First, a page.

Council member Mike Kasperzak stressed that the council wasn't approving Google's project by allowing it to move ahead in the design process.

"Safety is paramount," said resident Linda Curtis, adding that the under-crossing solves the problem of cars striking trail users. "If it ever saves lives, it's worth it."


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Posted by resident
a resident of Old Mountain View
on May 16, 2014 at 5:47 pm

I'm glad something is finally being done to fix this dangerous intersection. Right now, the trail just ends and bicyclists are forced to ride a couple of blocks on a narrow sidewalk to get to and from a safe crossing. This isn't good for anyone and I'm surprised that the city approved this design to begin with. Just lowering the Charleston speed limit to 25mph and painting a crosswalk across the street would be superior to what we have now.

Note to the city council: the easiest way to improve street safety is to lower speed limits. 25mph is 100 times safer than 35mph. All traffic engineers know this.

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Posted by Donald
a resident of another community
on May 17, 2014 at 11:47 am

Traffic engineers also know that 1) lowering speed limits does not necessarily lower speeds and 2) lowering speed limits can not be done arbitrarily because there are state laws requiring traffic surveys which can prevent a speed limit from being lowered.

You are correct that lower speeds are safer, but it is not always clear how to get those lower speeds.

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Posted by Kathleen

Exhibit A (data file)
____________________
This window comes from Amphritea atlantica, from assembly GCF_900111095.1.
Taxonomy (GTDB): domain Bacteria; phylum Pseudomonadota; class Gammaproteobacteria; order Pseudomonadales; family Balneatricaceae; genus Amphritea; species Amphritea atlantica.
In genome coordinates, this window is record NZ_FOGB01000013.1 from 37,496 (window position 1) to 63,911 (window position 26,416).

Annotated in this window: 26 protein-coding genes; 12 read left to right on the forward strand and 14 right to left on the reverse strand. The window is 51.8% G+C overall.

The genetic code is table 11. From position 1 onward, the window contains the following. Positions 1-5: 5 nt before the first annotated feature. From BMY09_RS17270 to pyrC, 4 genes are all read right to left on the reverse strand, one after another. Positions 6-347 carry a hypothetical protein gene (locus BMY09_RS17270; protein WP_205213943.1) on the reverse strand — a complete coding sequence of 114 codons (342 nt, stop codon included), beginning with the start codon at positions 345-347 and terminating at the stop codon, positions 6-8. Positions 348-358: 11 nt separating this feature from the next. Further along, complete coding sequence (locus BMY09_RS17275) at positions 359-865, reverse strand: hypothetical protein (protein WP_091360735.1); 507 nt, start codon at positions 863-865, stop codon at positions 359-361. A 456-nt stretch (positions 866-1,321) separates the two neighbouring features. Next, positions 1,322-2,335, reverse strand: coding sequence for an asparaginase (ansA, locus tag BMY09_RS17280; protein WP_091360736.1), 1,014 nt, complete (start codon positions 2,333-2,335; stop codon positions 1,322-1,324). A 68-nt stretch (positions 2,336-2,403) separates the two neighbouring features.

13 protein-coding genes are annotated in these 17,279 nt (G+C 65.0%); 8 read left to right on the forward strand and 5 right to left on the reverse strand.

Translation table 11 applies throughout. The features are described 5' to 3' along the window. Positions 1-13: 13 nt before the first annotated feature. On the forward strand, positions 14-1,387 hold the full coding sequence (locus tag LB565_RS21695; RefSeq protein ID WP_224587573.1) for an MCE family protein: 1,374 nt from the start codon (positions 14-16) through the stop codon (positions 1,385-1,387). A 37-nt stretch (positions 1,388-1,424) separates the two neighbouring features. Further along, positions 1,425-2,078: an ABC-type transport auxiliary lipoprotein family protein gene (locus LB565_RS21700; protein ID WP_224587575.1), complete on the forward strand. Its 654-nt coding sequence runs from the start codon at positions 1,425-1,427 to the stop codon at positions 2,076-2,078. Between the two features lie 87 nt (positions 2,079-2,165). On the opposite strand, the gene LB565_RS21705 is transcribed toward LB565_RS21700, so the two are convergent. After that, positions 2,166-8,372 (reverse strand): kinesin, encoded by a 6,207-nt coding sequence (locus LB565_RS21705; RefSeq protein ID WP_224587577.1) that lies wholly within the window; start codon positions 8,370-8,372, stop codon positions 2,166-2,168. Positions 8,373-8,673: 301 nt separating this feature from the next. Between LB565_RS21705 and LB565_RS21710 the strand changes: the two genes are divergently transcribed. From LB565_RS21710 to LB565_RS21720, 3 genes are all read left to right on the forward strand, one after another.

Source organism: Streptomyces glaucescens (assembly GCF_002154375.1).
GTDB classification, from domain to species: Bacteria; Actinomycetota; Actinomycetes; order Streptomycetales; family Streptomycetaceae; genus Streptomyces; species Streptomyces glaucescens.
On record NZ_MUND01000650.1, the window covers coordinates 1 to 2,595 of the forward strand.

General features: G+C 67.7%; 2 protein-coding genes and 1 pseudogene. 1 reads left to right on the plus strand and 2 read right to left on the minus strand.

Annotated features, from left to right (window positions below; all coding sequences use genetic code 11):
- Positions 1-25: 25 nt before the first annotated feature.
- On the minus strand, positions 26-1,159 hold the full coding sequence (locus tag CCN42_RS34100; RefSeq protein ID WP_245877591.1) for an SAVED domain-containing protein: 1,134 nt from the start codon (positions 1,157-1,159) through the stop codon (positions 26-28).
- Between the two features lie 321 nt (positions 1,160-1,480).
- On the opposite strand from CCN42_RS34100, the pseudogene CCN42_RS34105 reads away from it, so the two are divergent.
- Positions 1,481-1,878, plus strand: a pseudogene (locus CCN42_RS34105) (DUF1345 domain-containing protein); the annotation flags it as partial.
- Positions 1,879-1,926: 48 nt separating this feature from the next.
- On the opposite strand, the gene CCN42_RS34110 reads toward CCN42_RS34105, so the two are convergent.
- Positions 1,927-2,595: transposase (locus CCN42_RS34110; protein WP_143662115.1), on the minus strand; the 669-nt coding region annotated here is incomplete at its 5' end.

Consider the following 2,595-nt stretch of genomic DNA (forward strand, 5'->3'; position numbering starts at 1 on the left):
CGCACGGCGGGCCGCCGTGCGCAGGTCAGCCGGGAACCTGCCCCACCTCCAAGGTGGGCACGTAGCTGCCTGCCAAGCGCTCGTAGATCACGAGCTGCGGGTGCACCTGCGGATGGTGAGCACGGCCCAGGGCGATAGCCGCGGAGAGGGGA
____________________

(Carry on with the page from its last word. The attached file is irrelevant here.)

a resident of Cuesta Park
on May 19, 2014 at 3:30 pm

This will help relieve some of the Google traffic. It's a great idea.

Although, the trail is a nearly impossible route during the winter when the days are shorter and it gets too dark to see early in the evening. Lights along the trail would be great. Bike lights bounce too much to be of help.

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Posted by So glad i don't ride a bike
a resident of Monta Loma
on May 19, 2014 at 3:55 pm

So glad i don't ride a bike. You have to have a death wish to ride one, in such a congested area.

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Posted by wife of biker
a resident of another community
on May 19, 2014 at 4:40 pm

There is a tunnel along Stevens creek trail which is dark. My bike rider had sunglasses on and could see nothing nearly hitting a lady with a baby stroller. a quick turn loosened the front wheel causing great injury to both the rider and the bicycle.

Lighting in the underpass is very important. Could be solar perhaps and augmented for dark winter days and nights with conventional electricity.

Lighting is essential for safety

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Posted by trail walker
a resident of Old Mountain View
on May 19, 2014 at 5:26 pm